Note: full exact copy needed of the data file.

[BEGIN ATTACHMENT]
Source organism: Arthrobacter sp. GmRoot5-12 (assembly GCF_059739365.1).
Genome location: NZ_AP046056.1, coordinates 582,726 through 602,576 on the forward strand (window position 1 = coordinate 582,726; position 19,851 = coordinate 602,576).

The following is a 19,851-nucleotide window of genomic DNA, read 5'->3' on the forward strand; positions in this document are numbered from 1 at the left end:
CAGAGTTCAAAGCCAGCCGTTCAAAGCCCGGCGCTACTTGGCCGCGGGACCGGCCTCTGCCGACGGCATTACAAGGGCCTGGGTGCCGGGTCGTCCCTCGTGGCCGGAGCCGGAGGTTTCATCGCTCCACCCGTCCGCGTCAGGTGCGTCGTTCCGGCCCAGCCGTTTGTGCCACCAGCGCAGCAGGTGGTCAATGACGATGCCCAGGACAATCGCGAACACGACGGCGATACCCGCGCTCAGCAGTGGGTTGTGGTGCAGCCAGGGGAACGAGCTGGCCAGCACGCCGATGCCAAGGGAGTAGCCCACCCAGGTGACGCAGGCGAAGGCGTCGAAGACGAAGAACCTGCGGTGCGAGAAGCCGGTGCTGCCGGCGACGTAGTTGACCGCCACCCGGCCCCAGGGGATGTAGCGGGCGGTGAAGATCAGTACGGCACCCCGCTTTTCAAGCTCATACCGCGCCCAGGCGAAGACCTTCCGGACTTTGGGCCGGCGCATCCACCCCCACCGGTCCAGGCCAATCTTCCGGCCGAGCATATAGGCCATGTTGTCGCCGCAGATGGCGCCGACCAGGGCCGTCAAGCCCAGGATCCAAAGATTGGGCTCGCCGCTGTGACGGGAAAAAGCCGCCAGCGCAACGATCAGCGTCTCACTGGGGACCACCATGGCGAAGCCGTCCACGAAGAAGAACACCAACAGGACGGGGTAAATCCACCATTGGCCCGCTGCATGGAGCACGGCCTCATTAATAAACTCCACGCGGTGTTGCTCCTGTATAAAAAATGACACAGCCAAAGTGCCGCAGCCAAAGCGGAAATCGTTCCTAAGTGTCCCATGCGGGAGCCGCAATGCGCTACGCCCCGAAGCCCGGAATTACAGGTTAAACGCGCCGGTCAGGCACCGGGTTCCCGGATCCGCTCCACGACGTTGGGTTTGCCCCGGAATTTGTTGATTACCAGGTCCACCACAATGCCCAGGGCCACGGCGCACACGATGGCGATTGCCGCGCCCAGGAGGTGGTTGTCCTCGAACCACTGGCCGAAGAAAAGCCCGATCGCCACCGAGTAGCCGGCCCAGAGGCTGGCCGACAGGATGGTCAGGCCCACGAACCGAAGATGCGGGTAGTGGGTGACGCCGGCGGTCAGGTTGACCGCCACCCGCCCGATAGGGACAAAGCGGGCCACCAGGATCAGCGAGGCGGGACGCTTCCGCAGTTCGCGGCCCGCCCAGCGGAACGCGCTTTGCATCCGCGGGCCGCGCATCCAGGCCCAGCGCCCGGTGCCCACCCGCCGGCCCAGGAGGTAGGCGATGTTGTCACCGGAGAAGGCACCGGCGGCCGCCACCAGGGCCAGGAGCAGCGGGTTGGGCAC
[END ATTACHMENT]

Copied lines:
Source organism: Arthrobacter sp. GmRoot5-12 (assembly GCF_059739365.1).
Genome location: NZ_AP046056.1, coordinates 582,726 through 602,576 on the forward strand (window position 1 = coordinate 582,726; position 19,851 = coordinate 602,576).

The following is a 19,851-nucleotide window of genomic DNA, read 5'->3' on the forward strand; positions in this document are numbered from 1 at the left end:
CAGAGTTCAAAGCCAGCCGTTCAAAGCCCGGCGCTACTTGGCCGCGGGACCGGCCTCTGCCGACGGCATTACAAGGGCCTGGGTGCCGGGTCGTCCCTCGTGGCCGGAGCCGGAGGTTTCATCGCTCCACCCGTCCGCGTCAGGTGCGTCGTTCCGGCCCAGCCGTTTGTGCCACCAGCGCAGCAGGTGGTCAATGACGATGCCCAGGACAATCGCGAACACGACGGCGATACCCGCGCTCAGCAGTGGGTTGTGGTGCAGCCAGGGGAACGAGCTGGCCAGCACGCCGATGCCAAGGGAGTAGCCCACCCAGGTGACGCAGGCGAAGGCGTCGAAGACGAAGAACCTGCGGTGCGAGAAGCCGGTGCTGCCGGCGACGTAGTTGACCGCCACCCGGCCCCAGGGGATGTAGCGGGCGGTGAAGATCAGTACGGCACCCCGCTTTTCAAGCTCATACCGCGCCCAGGCGAAGACCTTCCGGACTTTGGGCCGGCGCATCCACCCCCACCGGTCCAGGCCAATCTTCCGGCCGAGCATATAGGCCATGTTGTCGCCGCAGATGGCGCCGACCAGGGCCGTCAAGCCCAGGATCCAAAGATTGGGCTCGCCGCTGTGACGGGAAAAAGCCGCCAGCGCAACGATCAGCGTCTCACTGGGGACCACCATGGCGAAGCCGTCCACGAAGAAGAACACCAACAGGACGGGGTAAATCCACCATTGGCCCGCTGCATGGAGCACGGCCTCATTAATAAACTCCACGCGGTGTTGCTCCTGTATAAAAAATGACACAGCCAAAGTGCCGCAGCCAAAGCGGAAATCGTTCCTAAGTGTCCCATGCGGGAGCCGCAATGCGCTACGCCCCGAAGCCCGGAATTACAGGTTAAACGCGCCGGTCAGGCACCGGGTTCCCGGATCCGCTCCACGACGTTGGGTTTGCCCCGGAATTTGTTGATTACCAGGTCCACCACAATGCCCAGGGCCACGGCGCACACGATGGCGATTGCCGCGCCCAGGAGGTGGTTGTCCTCGAACCACTGGCCGAAGAAAAGCCCGATCGCCACCGAGTAGCCGGCCCAGAGGCTGGCCGACAGGATGGTCAGGCCCACGAACCGAAGATGCGGGTAGTGGGTGACGCCGGCGGTCAGGTTGACCGCCACCCGCCCGATAGGGACAAAGCGGGCCACCAGGATCAGCGAGGCGGGACGCTTCCGCAGTTCGCGGCCCGCCCAGCGGAACGCGCTTTGCATCCGCGGGCCGCGCATCCAGGCCCAGCGCCCGGTGCCCACCCGCCGGCCCAGGAGGTAGGCGATGTTGTCACCGGAGAAGGCACCGGCGGCCGCCACCAGGGCCAGGAGCAGCGGGTTGGGCAC